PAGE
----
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RE: [jacksongenealogy] Cherokee populations

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  • Jimmie Ryan
    Superior Technology: not living in their own sewage (bacterial diseases were common in Europe; while here it killed most of the native people as they had
    Message 1 of 19 , Sep 29, 2010
      Superior Technology: not living in their own sewage (bacterial diseases were common in Europe; while here it killed most of the native people as they had never see sewage born disease); caring for their environment (unlike our throwaway society [then and now], them utilizing what they needed and no more - instead of standing on rail cars just for the sport of killing (like the helicopter to kill a bear!); farming practices (Europe wore out the ground then moved on to only find they had no more land so food shortages, Native People rotation of crops; did not overtax there hunting grounds (over fish, hunt, it was not a sport but a necessary item to maintain life; unlike today when we find out there is "just no more," and that makes us stop).

      I am sure the "European trade good" were like today's "bling," and once one tribe got something shinny they all had to have it, we forget they had a communication system from coast to coast way before our telegraph. They did not understand what it was; and what it was used for fascinated them I am sure; like when we got a new toy in each different Christmas (wooden block toys compared to later energy driven toys that ended up in never ending landfills). They did not have cannon or shot... so the ease of use must of got to them, even though there technology/understanding of hunting was far superior to our "caveman" kill in every direction with a shot blast mentality of today. We also must accept that we were baiting one tribe against the other with not only weapons; but also cloth - something else unseen in this "new" world.

      Greed, as in all empires it is the thirst for land and power; as we know today millions of our "protected people of resettlement" died at our own hands, for no more reason then a wagon of rotten mean. The accountability and the time it took to provide what was promised to these same people that we secured our present day borders also warrens a description of greed. It is the only word that best describes manifest destiny that overtook the US after the revolutionary war.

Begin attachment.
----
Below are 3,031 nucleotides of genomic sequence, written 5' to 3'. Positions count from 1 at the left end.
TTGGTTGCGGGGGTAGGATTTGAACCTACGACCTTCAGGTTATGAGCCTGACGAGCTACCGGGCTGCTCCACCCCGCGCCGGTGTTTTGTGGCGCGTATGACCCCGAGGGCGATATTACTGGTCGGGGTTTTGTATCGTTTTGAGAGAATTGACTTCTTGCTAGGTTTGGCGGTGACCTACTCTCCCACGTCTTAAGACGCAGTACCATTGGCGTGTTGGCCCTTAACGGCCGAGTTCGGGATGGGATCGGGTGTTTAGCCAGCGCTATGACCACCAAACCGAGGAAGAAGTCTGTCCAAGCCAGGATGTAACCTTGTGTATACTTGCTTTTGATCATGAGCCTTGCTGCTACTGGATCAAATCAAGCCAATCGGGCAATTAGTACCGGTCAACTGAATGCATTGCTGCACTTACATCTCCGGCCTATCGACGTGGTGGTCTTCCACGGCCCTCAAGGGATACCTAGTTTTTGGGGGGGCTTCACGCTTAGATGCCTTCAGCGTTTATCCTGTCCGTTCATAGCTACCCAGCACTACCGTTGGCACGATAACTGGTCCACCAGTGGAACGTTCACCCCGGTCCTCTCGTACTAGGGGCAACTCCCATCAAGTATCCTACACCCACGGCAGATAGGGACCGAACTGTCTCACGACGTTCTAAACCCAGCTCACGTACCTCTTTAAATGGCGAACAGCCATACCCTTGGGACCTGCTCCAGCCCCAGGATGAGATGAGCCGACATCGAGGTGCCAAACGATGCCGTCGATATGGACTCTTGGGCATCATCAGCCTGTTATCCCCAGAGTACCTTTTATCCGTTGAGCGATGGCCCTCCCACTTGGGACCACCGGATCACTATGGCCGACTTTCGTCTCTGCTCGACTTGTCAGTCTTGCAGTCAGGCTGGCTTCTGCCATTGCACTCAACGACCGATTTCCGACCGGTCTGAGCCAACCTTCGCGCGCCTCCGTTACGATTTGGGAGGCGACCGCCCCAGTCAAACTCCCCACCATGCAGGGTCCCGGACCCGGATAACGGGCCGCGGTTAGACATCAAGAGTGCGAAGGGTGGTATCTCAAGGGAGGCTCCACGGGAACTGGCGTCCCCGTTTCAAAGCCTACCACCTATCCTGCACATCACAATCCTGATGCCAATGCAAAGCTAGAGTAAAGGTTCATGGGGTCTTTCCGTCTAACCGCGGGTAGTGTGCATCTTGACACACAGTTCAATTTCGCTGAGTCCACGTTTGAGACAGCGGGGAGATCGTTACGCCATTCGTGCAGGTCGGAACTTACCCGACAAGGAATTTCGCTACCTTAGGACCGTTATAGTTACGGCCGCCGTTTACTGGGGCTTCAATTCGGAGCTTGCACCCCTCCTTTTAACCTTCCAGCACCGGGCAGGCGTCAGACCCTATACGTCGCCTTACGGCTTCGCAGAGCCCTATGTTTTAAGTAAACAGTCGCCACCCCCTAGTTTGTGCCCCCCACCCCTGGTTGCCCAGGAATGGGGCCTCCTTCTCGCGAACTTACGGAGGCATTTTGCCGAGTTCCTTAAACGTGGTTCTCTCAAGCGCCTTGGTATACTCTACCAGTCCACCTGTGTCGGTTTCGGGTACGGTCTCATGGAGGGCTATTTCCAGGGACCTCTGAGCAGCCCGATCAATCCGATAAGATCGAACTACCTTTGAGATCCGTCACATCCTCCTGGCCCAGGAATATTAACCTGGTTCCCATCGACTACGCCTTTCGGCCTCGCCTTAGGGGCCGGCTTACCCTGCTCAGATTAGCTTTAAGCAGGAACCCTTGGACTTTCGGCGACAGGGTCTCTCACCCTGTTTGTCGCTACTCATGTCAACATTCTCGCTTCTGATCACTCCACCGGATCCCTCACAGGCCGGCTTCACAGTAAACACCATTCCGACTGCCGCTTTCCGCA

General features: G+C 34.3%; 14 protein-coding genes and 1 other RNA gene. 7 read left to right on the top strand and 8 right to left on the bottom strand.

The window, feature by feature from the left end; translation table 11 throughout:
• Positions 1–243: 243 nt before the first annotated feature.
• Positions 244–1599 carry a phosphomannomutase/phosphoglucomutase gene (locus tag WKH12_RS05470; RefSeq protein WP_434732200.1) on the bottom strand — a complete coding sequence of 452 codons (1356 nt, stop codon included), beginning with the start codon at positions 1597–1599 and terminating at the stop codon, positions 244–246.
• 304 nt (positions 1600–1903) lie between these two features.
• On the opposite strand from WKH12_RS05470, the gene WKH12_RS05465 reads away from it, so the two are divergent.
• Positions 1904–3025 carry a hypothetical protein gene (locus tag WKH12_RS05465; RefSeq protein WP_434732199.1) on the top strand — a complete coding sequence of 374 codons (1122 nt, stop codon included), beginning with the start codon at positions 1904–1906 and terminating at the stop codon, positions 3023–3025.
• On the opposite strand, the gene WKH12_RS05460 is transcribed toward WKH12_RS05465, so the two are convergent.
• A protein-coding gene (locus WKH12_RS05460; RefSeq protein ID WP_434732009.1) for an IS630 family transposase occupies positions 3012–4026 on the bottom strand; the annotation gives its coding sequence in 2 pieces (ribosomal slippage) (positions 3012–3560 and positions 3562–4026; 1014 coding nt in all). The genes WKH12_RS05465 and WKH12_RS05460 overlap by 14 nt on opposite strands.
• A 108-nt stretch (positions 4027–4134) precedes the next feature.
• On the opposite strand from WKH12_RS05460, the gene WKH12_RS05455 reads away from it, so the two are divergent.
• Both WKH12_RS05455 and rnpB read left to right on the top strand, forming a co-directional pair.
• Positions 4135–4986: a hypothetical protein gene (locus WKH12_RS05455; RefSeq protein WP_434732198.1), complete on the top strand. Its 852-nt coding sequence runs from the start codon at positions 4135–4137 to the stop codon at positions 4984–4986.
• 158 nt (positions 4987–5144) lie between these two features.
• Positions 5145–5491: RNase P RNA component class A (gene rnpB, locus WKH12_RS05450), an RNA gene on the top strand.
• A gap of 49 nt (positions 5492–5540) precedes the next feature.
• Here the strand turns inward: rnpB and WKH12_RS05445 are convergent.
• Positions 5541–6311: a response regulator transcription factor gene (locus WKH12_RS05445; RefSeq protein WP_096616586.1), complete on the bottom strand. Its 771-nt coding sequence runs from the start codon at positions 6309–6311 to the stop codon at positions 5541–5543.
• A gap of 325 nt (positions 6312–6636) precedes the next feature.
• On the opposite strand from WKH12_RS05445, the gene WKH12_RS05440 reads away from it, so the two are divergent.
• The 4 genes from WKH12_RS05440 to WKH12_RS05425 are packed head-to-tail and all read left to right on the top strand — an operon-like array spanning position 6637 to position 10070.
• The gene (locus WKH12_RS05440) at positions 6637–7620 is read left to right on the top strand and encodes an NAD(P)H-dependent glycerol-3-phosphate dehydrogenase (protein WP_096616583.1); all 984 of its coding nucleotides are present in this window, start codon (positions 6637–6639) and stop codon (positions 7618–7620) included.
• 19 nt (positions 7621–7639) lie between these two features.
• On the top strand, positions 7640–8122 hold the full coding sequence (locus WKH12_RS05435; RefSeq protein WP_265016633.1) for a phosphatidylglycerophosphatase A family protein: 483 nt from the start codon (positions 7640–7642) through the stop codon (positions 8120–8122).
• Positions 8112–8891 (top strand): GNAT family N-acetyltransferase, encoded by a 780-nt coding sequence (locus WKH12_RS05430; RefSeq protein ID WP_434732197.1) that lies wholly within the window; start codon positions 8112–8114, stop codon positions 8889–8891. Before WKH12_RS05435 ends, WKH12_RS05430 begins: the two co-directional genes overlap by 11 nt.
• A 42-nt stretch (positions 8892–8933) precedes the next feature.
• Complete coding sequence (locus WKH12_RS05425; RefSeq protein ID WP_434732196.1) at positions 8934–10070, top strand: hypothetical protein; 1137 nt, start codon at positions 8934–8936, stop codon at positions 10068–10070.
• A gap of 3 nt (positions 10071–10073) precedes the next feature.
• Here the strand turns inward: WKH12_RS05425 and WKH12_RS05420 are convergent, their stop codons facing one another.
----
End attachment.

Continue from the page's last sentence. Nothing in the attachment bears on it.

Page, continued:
Europeans did not want land; per say, they wanted new empires; new places to dominate as European royalty had so many "princes" that they needed more world to control and create wealth (notice it is still the same today).

      If we wanted just land then all the people would have lived nicely together and there would not have been this overreaching need to "remove" people from what was centuries their land and make it ours (I suppose much like how today we seem to be going back to the 1300s and wanting everything behind walls).

      Jimmie



      -----Original Message-----
      From: jacksongenealogy@yahoogroups.com [mailto:jacksongenealogy@yahoogroups.com] On Behalf Of jrytrplt@...
      Sent: Wednesday, September 29, 2010 3:26 PM
      To: jacksongenealogy@yahoogroups.com
      Subject: Re: [jacksongenealogy] Cherokee populations

      Jimmie - Thanks for the reply. Good discussion. That is what I was looking for - a discussion. Don't take this as disagreement by me- how was the NA technology superior? Farming practices? Was the desire for European trade goods by the Native Americans an example of greed? Was the desire for Native American land by the Europeans an example of greed?





      -----Original Message-----
      From: Jimmie Ryan <altafae@...>
      To: jacksongenealogy@yahoogroups.com
      Sent: Wed, Sep 29, 2010 6:02 pm
      Subject: RE: [jacksongenealogy] Cherokee populations




      I wonder if the word blame is even appropriate, cultures adapt to change, some by passing into history yet most by integration into whatever is more powerful an ideal or mindset. There would be those that would say it was the Native's fault, yet I wonder when we look back at what they left us if it was just there technology, which in some ways was superior - yet in others (arrow vs. gun powder) woefully inadequate. As a child of God I would like to believe we have a natural order to things, yet in the back of my mind's eye I continue to see it driven by greed, ego, and the want to be the only "right" thing or as it became the dominant culture prevailed without consideration of what was lost in the process.

      In the end we will never know, as we not only lost the culture of these peoples around the globe by conquest. Some of their "cultural items" (planting corn; cotton) are so integrated within our culture you see today in our culture still (like the Cherokee sense of community and farming practices that were not common in Europe in the early 1600s). I am not sure why this should cause a "hornet's nest" response; we must discuss things in order to allow the truth to come forward so we can change to a brighter bath - to only lie to oneself (create knowledge that is only in one point of view) would only perpetuate the myth.